Pork jowl (alternately called jowl bacon or, especially in the Southern United States, hog jowl) is cured and smoked cheeks of pork. Hog jowl is a staple of soul food, but is also used outside the United States, for example in the Italian dish guanciale.
Jowl bacon can be fried and eaten as a main course, similar to streaky bacon, such as in a traditional full English breakfast. Often, it is used as a seasoning for beans, black-eyed peas or with cooked with leafy green vegetables such as collard greens or turnip greens in a traditional Southeastern meal. A Southern US tradition of eating black-eyed peas and greens with either pork jowls or fatback on New Year's Day to ensure prosperity throughout the new year goes back hundreds of years.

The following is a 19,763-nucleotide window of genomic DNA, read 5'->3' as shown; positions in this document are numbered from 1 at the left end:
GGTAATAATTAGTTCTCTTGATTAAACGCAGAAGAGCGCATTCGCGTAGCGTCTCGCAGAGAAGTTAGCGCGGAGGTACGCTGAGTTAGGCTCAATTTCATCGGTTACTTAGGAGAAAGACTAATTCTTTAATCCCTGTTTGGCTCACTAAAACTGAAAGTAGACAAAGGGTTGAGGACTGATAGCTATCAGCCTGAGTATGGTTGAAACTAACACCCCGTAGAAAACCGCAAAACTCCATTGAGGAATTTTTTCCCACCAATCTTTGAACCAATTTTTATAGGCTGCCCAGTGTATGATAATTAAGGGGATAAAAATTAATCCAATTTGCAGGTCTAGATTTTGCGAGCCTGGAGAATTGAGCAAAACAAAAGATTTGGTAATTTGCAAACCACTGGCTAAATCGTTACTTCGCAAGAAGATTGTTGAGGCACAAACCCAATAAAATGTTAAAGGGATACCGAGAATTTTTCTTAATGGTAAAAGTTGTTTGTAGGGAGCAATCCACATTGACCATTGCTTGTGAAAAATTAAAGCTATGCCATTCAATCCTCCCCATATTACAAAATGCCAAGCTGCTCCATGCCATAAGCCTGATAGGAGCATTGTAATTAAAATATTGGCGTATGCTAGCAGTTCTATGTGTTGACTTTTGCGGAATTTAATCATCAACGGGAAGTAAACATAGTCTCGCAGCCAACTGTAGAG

Jowl meat may also be chopped and used as a garnish, similar to bacon bits, or served in sandwich form.
Because pork jowl is cured, like most other cuts of pork, it has been a traditional winter time food as it was able to be stored for long periods of time without refrigeration.
Like most cured pork products, pork jowls are high in nitrates and sodium, which give the potential for health risks, particularly for those with a family history of heart disease.
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